Hi there--I've made the decision to put myself into student loan debt to make myself more competitive as a future game artist of some kind, and I picked RMCAD's Game Art program. I'm doing it online, and I'm having some second thoughts based on how my classes have gone so far. An online program is preferable for me, as well as a degree heavy on the art side. Is RMCAD well thought of in the industry, or should I look elsewhere?
So… first and foremost, the Rocky Mountain College of Art + Design (RMCAD) isn’t any place I’ve heard of before you asked. I did a little research into it, I asked an artist friend, and I’ll just give you the extremely cautious your-mileage-may-vary thumbs-up in that it might be a good stepping stone towards entering the game industry, if you’re willing to put in the effort and improve yourself. But if you’re hoping for the school to teach you most of what you need to know and not willing to push yourself extra hard, you’d probably be better off looking elsewhere.
First off, I highly advise you to be extremely cautious when choosing a school like RMCAD instead of a traditional university. Specifically, RMCAD is a for-profit school, meaning that their business model is to get as many students to pay their tuition as possible. Thus, their goal is to profit on their students’ tuitions. They are not cheap either - $22,000 per year in tuition. Unless you’re obtaining scholarship money, a four-year degree will run you $88,000 in debt on tuition alone. This is higher than some other game schools like Full Sail ($19,000), but still less than Digipen ($27,000). Compare these costs to something like the University of Texas ($9800), Ohio State University ($9200), or the University of Washington ($11,800).
Especially beware of accruing too much debt - student debt, unlike other kinds of debt, is not dischargeable via bankruptcy and will stick with you for the rest of your life. Too much debt can negatively affect your credit rating and that will affect your ability to get a home, car, or even some jobs. Also, the more debt you have, the larger the amount of interest will build up after you graduate. It will take you longer to pay off a larger loan than a smaller one.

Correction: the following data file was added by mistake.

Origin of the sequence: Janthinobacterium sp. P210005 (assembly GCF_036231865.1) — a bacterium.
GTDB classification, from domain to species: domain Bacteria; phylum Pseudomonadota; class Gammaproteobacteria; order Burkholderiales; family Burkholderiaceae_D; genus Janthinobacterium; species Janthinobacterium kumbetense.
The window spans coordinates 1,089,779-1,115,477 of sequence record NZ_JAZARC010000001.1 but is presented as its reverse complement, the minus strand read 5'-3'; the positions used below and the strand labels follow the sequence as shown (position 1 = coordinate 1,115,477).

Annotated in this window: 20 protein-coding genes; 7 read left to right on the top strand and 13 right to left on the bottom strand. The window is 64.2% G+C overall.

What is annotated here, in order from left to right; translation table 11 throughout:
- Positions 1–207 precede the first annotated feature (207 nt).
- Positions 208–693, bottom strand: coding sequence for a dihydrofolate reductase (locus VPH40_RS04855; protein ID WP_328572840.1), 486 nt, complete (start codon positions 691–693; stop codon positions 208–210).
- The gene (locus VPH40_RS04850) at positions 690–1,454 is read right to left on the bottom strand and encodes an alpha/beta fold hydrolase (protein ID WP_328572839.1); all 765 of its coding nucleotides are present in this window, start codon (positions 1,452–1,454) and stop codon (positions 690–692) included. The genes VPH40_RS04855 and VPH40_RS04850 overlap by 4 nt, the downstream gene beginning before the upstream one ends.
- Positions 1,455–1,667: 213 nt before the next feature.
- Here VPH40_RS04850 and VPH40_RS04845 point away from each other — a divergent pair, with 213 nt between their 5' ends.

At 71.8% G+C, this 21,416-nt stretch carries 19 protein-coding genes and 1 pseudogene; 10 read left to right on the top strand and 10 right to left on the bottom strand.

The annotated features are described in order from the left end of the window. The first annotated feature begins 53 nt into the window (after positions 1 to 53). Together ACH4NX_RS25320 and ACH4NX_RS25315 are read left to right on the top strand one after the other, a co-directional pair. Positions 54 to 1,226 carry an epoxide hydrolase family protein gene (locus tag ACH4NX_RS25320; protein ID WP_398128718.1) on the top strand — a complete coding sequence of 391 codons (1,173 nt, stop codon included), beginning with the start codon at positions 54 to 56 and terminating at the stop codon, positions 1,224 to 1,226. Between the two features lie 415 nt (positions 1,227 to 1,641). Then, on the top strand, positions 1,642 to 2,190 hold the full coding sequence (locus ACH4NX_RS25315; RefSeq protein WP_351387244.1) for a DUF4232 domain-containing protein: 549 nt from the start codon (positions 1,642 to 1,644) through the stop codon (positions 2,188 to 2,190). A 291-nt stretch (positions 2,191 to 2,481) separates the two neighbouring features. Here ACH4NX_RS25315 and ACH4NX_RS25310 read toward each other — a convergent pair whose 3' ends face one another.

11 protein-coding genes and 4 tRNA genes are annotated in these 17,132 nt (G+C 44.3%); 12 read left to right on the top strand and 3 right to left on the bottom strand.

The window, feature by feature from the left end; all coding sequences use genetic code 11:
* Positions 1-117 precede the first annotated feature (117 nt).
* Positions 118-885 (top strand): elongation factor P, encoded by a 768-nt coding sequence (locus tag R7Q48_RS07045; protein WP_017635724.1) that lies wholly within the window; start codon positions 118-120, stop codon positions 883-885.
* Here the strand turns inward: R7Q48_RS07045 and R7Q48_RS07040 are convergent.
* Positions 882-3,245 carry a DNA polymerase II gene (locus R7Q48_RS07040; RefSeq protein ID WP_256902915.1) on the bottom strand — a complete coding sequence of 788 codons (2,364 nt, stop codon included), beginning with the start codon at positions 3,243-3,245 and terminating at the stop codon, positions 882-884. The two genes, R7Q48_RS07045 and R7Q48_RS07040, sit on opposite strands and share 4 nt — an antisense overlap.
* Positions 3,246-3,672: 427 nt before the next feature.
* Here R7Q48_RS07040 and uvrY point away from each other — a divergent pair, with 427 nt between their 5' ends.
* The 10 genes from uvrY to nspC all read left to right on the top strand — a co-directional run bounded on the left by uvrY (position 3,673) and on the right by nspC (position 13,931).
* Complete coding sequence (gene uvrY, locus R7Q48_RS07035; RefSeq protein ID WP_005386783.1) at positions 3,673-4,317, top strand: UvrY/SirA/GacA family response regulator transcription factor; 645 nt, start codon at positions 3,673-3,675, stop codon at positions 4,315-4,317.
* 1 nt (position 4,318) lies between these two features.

Secondly, and more importantly, getting hired as an artist is primarily about your portfolio. Where you went to school isn’t really as important unless the school itself has some sort of job placement assistance or outreach, and even then it only matters if you actually take advantage of it. I’ve never heard of a hiring manager deciding to move a candidate out of the “no” category because of where that candidate went to school. At best, the name of the school is a tossup-decider if the candidate is on the cusp of being acceptable. Which school you went to is going to be icing, not cake. What really matters is whether you can do the job, and that has to be conveyed through your resume and portfolio. If you have the talent and the skill, it should come through your portfolio regardless of what school you attend.